No. You cannot have cat litter for breakfast again. No: mommy's nipple (or eyeball, mouth, hair, ear...) is not a toy. No, the popsicle is only for eating. No- the dog cannot have your chocolate. No. No. No! ...We parents say no a lot, and these are all valid reasons to say no. Anyone who has been around a two year old for more than 2 seconds hears this word brazenly retorted in rebut to even the simplest request. As parents, our lips tire of the word. Yet I worry what impact it is having on our impressionable little ones, particularly during infancy. My daughter is 8 months old today, and already I feel like I am dropping no's like they're hot. She is grabbing everything I hold, hitting her friend in the face, and screaming higher than a troupe of preteen girls at a Bieber concert... While I don't want to be a "no" Nazi, she needs to know that some things are dangerous, untimely, rude, or wrong. She cannot become a well adjusted adult human without understanding the boundaries and consequences of the world.
What's a parent to do?
We should start by asking ourselves who we want our child to become. Personally, I want my Bobblehead to be an honest optimist: to see opportunity in the world. I want her to see what she can do, not what she can't... To focus on the solution, not the limitation.
So I have decided to correct in ways that are specific, and ideally that beg the question in the affirmative.
Let's go back to the Bieber concert. Instead of a sharp "no" or a long-winded, "Screaming like that is unacceptable in a restaurant", I will choose to say "not here" which begs the question "then where?". Over time, her brain's neural pathways will forge patterns of working past a restriction to find a solution. Consequently, Baby asks herself what is appropriate and how she can better manage her own behaviors, which ultimately boosts independence and self-esteem! Good examples of positive corrections are:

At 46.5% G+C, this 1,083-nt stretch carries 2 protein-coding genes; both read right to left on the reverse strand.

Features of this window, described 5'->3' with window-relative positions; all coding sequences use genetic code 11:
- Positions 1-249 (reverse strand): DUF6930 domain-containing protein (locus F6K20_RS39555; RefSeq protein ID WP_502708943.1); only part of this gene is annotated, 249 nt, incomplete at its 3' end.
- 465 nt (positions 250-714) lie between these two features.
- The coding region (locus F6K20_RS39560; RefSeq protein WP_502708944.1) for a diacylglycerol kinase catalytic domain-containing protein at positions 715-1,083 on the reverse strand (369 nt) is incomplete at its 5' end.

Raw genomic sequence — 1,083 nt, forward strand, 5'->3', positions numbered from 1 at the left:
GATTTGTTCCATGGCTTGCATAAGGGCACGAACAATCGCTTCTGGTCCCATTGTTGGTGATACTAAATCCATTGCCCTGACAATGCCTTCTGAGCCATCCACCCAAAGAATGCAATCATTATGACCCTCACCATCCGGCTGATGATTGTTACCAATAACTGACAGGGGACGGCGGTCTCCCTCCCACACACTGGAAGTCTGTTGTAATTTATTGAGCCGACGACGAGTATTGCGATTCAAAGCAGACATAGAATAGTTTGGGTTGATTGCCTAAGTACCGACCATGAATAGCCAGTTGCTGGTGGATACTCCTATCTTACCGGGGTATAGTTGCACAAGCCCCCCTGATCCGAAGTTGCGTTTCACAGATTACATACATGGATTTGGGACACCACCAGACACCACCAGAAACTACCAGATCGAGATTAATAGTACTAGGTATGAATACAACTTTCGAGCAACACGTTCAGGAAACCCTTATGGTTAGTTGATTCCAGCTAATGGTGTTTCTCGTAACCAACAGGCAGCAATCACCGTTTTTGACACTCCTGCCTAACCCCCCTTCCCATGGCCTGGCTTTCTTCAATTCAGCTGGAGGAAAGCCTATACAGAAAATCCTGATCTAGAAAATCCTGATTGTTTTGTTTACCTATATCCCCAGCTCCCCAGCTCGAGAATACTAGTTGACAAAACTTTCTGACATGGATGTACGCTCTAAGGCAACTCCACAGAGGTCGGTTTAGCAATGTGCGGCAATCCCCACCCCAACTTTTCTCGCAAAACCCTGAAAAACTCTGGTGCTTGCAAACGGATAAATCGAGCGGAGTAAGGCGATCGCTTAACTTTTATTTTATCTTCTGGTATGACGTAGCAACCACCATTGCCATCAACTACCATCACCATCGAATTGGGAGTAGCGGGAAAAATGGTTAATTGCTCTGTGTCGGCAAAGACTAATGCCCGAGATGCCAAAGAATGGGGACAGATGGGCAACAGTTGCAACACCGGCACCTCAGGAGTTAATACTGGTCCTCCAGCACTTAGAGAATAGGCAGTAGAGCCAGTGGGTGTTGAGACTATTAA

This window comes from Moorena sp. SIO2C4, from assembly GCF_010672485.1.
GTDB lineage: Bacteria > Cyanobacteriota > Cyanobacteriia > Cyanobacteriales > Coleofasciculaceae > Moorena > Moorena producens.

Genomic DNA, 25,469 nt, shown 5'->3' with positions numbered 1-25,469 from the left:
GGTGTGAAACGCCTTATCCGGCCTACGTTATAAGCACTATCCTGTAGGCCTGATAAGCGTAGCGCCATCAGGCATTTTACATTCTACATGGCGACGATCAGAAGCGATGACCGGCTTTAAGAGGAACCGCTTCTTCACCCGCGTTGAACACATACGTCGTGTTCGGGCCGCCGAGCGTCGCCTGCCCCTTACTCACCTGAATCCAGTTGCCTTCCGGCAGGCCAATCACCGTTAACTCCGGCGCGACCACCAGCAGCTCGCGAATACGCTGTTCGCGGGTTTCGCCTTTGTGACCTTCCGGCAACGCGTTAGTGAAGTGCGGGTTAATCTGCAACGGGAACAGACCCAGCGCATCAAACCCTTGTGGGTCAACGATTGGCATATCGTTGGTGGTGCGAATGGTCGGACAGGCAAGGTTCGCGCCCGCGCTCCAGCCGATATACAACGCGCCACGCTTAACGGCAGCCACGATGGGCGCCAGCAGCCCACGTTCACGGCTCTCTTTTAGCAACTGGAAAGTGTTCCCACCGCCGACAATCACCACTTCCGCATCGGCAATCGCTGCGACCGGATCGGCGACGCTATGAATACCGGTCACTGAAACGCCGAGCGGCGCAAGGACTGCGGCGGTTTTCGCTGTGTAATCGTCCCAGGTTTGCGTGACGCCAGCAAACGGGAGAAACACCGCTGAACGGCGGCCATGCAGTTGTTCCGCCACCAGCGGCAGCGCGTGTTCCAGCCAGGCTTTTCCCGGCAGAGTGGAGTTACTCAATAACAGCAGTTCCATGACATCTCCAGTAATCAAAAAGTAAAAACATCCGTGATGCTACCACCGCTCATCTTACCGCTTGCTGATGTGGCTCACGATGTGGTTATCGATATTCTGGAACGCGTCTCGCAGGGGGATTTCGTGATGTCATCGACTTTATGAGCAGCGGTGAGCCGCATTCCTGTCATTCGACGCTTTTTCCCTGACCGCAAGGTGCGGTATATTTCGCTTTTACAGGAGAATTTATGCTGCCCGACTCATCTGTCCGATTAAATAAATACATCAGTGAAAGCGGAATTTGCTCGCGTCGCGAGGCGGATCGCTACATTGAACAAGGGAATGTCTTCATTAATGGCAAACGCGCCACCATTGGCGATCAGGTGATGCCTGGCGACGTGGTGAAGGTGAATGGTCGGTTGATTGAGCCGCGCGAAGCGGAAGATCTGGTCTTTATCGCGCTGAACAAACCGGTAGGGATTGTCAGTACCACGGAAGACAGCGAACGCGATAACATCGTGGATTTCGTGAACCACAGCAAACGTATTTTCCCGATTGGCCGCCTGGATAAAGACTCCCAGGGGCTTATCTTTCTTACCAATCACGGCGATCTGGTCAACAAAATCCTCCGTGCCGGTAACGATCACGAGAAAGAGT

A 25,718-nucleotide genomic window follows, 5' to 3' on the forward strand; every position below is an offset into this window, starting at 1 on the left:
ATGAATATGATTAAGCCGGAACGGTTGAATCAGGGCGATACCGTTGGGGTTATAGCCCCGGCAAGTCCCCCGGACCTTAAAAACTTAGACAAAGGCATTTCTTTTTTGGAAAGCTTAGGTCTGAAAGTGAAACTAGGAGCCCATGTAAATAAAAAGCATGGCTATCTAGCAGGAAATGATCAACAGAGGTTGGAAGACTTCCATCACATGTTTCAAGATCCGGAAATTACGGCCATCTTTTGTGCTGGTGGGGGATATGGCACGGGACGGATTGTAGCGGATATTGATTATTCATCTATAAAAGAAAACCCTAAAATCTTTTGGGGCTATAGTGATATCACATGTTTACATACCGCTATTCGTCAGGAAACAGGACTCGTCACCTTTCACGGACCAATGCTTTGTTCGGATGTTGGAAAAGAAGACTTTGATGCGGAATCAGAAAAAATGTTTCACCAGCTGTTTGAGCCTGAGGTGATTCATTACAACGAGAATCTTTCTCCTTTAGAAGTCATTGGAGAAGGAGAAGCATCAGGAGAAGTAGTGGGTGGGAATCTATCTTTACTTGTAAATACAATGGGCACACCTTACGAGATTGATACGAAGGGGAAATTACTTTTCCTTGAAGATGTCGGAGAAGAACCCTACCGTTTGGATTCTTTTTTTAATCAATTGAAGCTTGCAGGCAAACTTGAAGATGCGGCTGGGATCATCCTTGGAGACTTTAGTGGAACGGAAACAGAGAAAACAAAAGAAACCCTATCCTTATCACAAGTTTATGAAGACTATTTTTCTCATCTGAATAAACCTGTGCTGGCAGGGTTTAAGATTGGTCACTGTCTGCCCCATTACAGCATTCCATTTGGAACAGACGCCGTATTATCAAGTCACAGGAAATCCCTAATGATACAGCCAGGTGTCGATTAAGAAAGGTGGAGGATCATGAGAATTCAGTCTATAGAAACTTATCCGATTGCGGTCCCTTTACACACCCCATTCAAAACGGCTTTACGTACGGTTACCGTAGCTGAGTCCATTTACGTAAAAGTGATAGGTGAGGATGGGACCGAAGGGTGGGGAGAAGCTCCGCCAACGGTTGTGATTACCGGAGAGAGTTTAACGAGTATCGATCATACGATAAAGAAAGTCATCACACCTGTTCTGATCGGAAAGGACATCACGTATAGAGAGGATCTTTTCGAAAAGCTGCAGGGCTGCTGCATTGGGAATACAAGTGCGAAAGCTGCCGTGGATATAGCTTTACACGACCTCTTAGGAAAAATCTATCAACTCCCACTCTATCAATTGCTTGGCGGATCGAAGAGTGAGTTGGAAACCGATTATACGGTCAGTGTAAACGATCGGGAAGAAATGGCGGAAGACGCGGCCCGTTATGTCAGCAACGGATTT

Not now. (Then when?) Not like that. (Then how?) Not here. (Then where?) Not that loud. (Then how loud?) Not so much. (Then how much?) Not on the floor. (Then where does it go?) And so on...
Of course, answer your sweetie if they ask you the subsequent question. Suggest alternatives if they seem confused with how to proceed. Another example, if my darling screamo daughter decides to entertain everyone at the restaurant with a crescendo of high C#, I might quickly say, "Aria Rose, not so loud... (Then changing to a whisper tone) Whisper." I am correcting her behavior in the direction of an affirmative question, but also providing her the answer and modeling the preferred behavior. In the (distant) future, I expect to only say "not so loud" prompting her to ask herself what volume is appropriate and adjust accordingly.
A final note: correct your beloved little with a tone that appropriately matches the situation. Yes, you may have said "not now" more times today than Barney ever sang 'I Love You', but try not to lose your ever-loving mind and calmly say "not now" once more. Conversely, if your child is about to chase his ball into the street, a sharp firm "no!" is going to be taken far more seriously, and rightly so. Safety before education.
To sum it up, kids need boundaries, but I don't want to produce a child that sees a world full of no. Ask yourself who you want your child to be. Consider correcting in a manner that encourages your child to ask themselves what is appropriate. Finally, use appropriate tone.
Who do you want your child to become? What techniques do you find helpful and beneficial for achieving that goal? What techniques have you tried that did not seem to take?